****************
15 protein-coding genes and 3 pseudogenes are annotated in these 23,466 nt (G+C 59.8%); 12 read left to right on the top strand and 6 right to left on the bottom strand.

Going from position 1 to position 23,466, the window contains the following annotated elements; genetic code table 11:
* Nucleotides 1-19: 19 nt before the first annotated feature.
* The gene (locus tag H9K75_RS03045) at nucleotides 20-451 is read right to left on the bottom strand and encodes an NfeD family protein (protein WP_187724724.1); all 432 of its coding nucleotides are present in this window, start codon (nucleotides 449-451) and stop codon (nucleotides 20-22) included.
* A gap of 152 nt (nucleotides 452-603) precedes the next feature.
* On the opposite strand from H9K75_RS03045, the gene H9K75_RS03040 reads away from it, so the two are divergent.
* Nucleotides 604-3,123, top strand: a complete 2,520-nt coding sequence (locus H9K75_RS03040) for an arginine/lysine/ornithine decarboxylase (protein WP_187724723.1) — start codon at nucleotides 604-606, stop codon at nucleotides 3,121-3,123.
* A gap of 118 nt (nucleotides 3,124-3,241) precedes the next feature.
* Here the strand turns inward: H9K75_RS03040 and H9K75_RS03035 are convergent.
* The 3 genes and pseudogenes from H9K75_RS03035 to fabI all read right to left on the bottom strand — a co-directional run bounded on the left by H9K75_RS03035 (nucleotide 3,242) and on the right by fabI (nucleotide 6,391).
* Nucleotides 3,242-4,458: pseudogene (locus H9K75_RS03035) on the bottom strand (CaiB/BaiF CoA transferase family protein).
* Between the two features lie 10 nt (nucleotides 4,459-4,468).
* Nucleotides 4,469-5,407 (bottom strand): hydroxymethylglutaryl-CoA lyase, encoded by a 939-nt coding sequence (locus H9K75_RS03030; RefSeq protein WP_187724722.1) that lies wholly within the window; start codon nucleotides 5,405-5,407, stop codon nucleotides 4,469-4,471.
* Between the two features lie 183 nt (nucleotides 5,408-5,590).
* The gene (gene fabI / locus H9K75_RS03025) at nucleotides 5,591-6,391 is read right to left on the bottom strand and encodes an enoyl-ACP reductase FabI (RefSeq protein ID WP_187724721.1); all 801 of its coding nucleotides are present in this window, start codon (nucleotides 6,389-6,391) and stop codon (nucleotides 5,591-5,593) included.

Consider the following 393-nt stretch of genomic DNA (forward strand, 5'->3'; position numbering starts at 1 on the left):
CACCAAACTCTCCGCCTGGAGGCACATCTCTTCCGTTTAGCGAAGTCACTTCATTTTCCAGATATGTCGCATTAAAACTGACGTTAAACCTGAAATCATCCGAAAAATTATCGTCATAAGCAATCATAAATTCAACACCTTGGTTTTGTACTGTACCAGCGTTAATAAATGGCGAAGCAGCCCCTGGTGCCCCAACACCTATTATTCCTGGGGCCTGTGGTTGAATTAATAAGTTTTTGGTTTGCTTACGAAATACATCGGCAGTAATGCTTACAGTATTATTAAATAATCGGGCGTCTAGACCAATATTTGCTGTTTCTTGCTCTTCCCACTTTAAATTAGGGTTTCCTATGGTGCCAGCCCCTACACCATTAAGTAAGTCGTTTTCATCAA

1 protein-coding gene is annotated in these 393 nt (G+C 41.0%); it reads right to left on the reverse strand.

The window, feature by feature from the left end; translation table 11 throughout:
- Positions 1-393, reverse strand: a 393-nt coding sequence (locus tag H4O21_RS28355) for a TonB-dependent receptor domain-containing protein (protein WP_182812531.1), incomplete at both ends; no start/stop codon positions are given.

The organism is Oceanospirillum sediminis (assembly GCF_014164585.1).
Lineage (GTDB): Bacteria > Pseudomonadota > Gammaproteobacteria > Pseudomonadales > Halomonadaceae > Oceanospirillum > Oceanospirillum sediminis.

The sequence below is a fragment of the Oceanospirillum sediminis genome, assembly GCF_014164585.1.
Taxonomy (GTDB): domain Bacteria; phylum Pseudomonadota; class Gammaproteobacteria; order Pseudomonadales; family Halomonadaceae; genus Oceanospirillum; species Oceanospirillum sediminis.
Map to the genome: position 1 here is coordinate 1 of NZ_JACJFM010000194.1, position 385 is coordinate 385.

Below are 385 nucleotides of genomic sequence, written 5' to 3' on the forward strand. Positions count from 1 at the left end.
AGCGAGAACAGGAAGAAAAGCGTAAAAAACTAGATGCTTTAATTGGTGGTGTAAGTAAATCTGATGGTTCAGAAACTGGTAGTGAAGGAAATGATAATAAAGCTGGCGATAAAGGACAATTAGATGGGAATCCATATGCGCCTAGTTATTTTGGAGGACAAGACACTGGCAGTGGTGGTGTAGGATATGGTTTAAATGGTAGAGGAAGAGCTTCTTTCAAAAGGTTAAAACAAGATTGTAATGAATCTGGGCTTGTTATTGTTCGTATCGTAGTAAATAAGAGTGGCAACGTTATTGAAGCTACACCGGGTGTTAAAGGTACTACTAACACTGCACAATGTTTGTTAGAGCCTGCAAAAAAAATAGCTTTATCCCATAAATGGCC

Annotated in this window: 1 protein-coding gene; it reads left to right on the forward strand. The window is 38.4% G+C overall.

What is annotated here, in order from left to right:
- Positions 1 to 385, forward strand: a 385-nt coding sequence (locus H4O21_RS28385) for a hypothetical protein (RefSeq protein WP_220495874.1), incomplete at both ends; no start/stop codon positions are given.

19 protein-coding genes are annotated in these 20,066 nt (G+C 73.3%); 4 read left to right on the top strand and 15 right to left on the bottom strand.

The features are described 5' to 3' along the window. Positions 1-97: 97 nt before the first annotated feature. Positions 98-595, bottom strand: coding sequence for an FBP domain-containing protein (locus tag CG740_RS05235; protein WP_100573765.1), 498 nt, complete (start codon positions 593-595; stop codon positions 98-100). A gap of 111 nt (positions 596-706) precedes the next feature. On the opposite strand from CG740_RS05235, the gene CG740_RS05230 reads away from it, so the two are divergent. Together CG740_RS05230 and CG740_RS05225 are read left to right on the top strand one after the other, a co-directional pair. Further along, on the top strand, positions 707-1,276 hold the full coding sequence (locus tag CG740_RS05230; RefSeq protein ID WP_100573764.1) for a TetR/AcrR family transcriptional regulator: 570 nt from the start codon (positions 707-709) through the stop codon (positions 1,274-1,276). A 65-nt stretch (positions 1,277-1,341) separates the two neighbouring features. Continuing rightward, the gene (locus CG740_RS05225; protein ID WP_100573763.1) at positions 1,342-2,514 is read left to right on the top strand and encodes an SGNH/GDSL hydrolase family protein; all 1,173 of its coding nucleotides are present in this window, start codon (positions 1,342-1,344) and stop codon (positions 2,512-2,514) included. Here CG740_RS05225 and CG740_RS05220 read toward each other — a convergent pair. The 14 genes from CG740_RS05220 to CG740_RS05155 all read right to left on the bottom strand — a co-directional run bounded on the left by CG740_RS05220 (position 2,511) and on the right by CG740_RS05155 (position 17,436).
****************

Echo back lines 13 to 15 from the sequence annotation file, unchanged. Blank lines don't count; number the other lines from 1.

* Nucleotides 4,469-5,407 (bottom strand): hydroxymethylglutaryl-CoA lyase, encoded by a 939-nt coding sequence (locus H9K75_RS03030; RefSeq protein WP_187724722.1) that lies wholly within the window; start codon nucleotides 5,405-5,407, stop codon nucleotides 4,469-4,471.
* Between the two features lie 183 nt (nucleotides 5,408-5,590).
* The gene (gene fabI / locus H9K75_RS03025) at nucleotides 5,591-6,391 is read right to left on the bottom strand and encodes an enoyl-ACP reductase FabI (RefSeq protein ID WP_187724721.1); all 801 of its coding nucleotides are present in this window, start codon (nucleotides 6,389-6,391) and stop codon (nucleotides 5,591-5,593) included.